Director: Josie Rourke
Writer/s: Beau Willimon (screenplay by), John Guy (based on the book “Queen of Scots: The True Life of Mary Stuart”)
Starring: Saoirse Ronan, Margot Robbie, and more.
I must say, I went into this one with little known about this film besides the trailer looking pretty good. Also, I will not lie, I am basically a sucker for anything Saoirse Ronan is in. “Mary Queen of Scots”, at first glance, looked like a vicious rivalry film between Mary and Elizabeth. What I got once the run time concluded was far from that but is that necessarily a bad thing? Or did I find something else more distracting? Well let us just say there was a lot going on in this film…
“Mary Stuart’s attempt to overthrow her cousin Elizabeth I, Queen of England, finds her condemned to years of imprisonment before facing execution.”
To purely start out on a positive note, I found a solid number of things about “Mary Queen of Scots” that I enjoyed. As expected, I start off with dear Saoirse Ronan. After “Lady Bird” last year, I came to a great appreciation and adoration for the actress. Miss Ronan puts on another fantastic performance in this film as she proves yet again why she is going to be around in the spotlight for a good while.
To my surprise, Ronan was outshined by her counter Margot Robbie, in my eyes. Despite having limited screen time, Robbie bleeds passion into her character, Queen Elizabeth I. She blends power, despair, sadness, and love all into one powerhouse performance. This statement of a performance is slapped with an exclamation point when it comes down to a meeting between Mary and Elizabeth which was what I saw as one of the strongest and most compelling points in the film.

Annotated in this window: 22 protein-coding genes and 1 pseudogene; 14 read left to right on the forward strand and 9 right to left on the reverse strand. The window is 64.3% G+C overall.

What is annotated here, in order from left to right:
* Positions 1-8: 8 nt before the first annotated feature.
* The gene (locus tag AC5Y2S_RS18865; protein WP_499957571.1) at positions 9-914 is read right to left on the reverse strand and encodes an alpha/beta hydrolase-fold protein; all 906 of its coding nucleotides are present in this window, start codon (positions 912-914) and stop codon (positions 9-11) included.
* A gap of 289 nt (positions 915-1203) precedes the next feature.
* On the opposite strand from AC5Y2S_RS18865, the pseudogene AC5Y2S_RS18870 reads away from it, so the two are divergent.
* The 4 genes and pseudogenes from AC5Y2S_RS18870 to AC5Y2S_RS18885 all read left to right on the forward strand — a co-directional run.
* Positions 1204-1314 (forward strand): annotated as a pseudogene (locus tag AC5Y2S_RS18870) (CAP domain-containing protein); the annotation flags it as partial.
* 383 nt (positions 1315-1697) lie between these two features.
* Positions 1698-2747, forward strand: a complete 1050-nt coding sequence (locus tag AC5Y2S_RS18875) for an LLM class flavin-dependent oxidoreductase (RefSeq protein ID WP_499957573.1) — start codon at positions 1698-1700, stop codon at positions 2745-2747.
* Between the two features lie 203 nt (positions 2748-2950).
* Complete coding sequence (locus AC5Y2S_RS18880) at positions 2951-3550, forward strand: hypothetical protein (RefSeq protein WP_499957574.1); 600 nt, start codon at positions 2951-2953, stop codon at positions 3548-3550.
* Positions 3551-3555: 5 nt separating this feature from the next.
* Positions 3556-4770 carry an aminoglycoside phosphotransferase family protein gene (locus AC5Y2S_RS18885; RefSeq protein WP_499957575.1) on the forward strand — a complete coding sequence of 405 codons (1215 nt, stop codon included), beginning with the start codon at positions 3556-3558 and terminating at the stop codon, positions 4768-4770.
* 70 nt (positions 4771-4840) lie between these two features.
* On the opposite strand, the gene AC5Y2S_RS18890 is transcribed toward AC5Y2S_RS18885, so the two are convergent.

***Minor spoilers to plot***
The conflict of this film sits with Mary’s battle not only to take the title as Queen of England but also her battle against her own council. This conflict as a whole was impressive to watch as I found it like a political chess match. Unfortunately, as entertaining as this was, this lasts for only about half the film until it turns to the war between Mary and her council. When this takes places, my entertainment turned to mostly empathy as Mary gets torn down slowly by her adversaries.
My next point is a bit of blending I would like to do myself. In “Mary Queen of Scots”, we see multiple characters within the film that are represented by people of color, the LGBT community, and ideals of all religions being accepted. As I view this in a film aspect, this is awesome. I loved seeing the representation and the acceptance. However, this was a strange platform to do it on. Mary lived in the 1500’s. The concept of Hispanics, Asians, Africans, and gays being among royalty as the Queen’s gentlewomen, lords, and council simply is not part of the history we know. Once again, if this were any other type of film using an original script using royalty instead of a biographical period piece, I would be all in for the film. Viewing on a film basis, I loved this. Viewing with accuracy and film quality, a bit of a distraction.
As I said previously, “Mary Queen of Scots” was quite a compelling watch as the chess match of 1500’s politics marched on. When the focus turned to Mary vs. her council and adversaries, the film’s run time began to take over. The pacing became quite slow and I started to lose interest. Performances during this period still were enjoyable pieces of the film but they simply began to go on for far too long to an ending, history buffs and even the audience knew due to the introduction to the film.
Ultimately, I did enjoy “Mary Queen of Scots”. It is fueled by powerful performances spearheaded by two powerhouses of females: Saoirse Ronan and Margot Robbie. Although historically inaccurate on a common sense scale and historical events scale, it still was a film I enjoyed. I wish an original film would take the stance that this film took but it is what it is. Unless you desperately want to see this film, this one is better off a home watch.
- Margot Robbie desperately deserves Supporting Actress nominations.
- Despite seemingly strong performances, David Tennant and company are forgetful as supporting roles.
- Ismael Cruz Cordova as David Rizzio is quite entertaining.
- For as huge of a point Mary having a son was, he really did not feel important.
- Men suck
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